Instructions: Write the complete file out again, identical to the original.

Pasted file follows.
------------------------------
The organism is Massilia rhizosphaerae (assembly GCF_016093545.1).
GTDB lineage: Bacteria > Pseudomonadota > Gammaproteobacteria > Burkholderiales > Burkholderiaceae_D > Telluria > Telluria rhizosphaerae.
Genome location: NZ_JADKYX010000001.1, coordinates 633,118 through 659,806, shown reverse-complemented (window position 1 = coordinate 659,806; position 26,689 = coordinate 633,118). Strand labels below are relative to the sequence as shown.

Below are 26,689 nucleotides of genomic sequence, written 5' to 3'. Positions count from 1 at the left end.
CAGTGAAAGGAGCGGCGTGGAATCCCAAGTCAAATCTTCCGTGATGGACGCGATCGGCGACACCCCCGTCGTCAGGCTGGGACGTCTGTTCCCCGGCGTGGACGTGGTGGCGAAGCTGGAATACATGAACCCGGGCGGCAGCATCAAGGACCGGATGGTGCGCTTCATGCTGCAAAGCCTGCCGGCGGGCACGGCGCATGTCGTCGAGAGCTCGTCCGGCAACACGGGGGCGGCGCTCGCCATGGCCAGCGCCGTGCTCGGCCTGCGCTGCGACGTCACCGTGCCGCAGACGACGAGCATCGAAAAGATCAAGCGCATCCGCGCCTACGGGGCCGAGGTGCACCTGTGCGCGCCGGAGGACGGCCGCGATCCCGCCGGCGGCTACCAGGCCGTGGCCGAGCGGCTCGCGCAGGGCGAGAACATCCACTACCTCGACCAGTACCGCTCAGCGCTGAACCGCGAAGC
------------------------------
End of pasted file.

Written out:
The organism is Massilia rhizosphaerae (assembly GCF_016093545.1).
GTDB lineage: Bacteria > Pseudomonadota > Gammaproteobacteria > Burkholderiales > Burkholderiaceae_D > Telluria > Telluria rhizosphaerae.
Genome location: NZ_JADKYX010000001.1, coordinates 633,118 through 659,806, shown reverse-complemented (window position 1 = coordinate 659,806; position 26,689 = coordinate 633,118). Strand labels below are relative to the sequence as shown.

Below are 26,689 nucleotides of genomic sequence, written 5' to 3'. Positions count from 1 at the left end.
CAGTGAAAGGAGCGGCGTGGAATCCCAAGTCAAATCTTCCGTGATGGACGCGATCGGCGACACCCCCGTCGTCAGGCTGGGACGTCTGTTCCCCGGCGTGGACGTGGTGGCGAAGCTGGAATACATGAACCCGGGCGGCAGCATCAAGGACCGGATGGTGCGCTTCATGCTGCAAAGCCTGCCGGCGGGCACGGCGCATGTCGTCGAGAGCTCGTCCGGCAACACGGGGGCGGCGCTCGCCATGGCCAGCGCCGTGCTCGGCCTGCGCTGCGACGTCACCGTGCCGCAGACGACGAGCATCGAAAAGATCAAGCGCATCCGCGCCTACGGGGCCGAGGTGCACCTGTGCGCGCCGGAGGACGGCCGCGATCCCGCCGGCGGCTACCAGGCCGTGGCCGAGCGGCTCGCGCAGGGCGAGAACATCCACTACCTCGACCAGTACCGCTCAGCGCTGAACCGCGAAGC